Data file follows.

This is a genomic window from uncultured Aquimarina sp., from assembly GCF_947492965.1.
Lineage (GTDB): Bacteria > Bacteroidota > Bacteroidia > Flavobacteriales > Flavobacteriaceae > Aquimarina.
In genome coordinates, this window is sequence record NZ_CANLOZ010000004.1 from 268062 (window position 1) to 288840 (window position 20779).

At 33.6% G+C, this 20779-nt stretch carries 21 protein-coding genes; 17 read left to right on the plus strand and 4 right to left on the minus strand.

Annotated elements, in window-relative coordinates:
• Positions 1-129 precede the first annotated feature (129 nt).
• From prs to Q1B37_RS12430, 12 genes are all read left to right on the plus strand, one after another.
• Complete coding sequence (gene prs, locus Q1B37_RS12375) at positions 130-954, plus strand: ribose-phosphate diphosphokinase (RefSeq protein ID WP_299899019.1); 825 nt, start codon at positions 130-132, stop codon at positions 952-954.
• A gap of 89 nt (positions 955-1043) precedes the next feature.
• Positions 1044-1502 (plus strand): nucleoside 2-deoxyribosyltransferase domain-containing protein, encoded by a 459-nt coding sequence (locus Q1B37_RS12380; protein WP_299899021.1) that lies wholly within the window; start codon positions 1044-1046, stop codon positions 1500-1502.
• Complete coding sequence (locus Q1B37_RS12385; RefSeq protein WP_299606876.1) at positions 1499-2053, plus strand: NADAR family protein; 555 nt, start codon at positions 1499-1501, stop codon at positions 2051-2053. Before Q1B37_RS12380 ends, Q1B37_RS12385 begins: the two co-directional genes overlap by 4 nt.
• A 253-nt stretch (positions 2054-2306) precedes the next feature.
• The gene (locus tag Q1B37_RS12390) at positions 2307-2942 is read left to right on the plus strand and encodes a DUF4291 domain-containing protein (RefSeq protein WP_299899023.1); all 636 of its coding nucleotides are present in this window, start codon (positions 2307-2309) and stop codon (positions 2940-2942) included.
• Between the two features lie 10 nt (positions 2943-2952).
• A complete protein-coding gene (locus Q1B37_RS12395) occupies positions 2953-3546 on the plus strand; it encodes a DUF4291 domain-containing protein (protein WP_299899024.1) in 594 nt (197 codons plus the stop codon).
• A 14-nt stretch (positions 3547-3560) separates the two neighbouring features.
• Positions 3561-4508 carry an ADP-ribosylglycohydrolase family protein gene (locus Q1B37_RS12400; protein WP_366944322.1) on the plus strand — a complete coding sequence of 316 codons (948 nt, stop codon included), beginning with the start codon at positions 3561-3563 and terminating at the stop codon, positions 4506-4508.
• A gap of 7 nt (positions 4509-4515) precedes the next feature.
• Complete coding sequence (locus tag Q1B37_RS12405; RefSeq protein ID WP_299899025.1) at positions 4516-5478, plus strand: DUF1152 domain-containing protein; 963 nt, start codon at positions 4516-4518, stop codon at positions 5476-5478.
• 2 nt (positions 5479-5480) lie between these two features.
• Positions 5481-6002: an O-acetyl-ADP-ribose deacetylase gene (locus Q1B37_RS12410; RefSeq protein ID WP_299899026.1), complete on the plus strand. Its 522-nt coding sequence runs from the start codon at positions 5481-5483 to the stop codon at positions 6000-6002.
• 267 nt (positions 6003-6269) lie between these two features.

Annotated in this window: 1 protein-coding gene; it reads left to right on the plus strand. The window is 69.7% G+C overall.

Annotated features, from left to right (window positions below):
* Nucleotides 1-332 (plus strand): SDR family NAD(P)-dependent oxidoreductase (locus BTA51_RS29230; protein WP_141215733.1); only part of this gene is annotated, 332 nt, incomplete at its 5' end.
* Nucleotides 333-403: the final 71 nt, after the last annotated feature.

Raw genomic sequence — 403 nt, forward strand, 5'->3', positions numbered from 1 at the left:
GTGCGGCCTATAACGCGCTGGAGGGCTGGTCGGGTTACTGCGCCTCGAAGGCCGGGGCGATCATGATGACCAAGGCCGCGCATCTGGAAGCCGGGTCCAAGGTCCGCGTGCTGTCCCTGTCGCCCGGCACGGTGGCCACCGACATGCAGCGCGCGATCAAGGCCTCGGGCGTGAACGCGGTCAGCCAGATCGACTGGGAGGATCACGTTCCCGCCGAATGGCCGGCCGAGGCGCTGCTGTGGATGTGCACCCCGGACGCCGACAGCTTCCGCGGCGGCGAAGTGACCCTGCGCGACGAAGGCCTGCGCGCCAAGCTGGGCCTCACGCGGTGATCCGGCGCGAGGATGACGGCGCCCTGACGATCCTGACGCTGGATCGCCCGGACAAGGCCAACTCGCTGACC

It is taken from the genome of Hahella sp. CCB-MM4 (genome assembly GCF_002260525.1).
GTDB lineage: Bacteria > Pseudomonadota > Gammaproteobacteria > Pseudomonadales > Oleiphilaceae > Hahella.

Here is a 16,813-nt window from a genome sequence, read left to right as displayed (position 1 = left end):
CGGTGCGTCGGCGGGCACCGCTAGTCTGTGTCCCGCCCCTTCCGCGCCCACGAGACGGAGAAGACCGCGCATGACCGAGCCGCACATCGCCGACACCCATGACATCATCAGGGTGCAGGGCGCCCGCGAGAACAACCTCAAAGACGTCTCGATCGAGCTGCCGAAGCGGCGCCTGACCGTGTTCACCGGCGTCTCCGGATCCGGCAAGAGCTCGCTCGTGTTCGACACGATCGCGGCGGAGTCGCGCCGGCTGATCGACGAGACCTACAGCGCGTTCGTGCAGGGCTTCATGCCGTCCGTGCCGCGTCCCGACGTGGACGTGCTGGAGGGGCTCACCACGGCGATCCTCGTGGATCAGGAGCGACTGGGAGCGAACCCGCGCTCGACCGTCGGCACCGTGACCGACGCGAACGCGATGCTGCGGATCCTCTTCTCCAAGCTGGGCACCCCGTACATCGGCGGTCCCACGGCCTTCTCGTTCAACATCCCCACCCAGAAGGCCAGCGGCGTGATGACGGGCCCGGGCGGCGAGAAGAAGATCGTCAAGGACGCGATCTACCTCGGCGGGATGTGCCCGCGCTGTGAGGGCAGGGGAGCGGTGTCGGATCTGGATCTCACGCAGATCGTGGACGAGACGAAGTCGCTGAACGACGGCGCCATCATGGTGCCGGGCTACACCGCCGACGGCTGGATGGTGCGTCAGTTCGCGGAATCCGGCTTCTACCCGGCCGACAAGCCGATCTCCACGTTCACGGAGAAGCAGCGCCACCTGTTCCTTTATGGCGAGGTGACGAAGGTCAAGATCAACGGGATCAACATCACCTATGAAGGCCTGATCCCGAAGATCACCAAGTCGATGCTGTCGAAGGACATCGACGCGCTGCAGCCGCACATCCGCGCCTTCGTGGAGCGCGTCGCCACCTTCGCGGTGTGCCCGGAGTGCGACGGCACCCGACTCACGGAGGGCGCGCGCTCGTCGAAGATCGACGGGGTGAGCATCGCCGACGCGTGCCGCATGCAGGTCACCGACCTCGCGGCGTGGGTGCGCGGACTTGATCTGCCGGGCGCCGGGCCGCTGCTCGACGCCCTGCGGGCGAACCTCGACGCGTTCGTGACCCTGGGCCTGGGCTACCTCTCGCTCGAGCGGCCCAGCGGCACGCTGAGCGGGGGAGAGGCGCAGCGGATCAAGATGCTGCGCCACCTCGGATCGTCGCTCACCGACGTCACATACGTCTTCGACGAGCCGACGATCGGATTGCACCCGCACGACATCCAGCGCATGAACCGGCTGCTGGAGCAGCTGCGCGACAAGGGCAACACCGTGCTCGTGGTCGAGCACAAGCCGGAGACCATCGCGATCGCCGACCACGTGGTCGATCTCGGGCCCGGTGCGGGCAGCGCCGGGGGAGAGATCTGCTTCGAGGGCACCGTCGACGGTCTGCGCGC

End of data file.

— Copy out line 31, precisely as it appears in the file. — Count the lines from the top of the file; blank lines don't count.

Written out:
Here is a 16,813-nt window from a genome sequence, read left to right as displayed (position 1 = left end):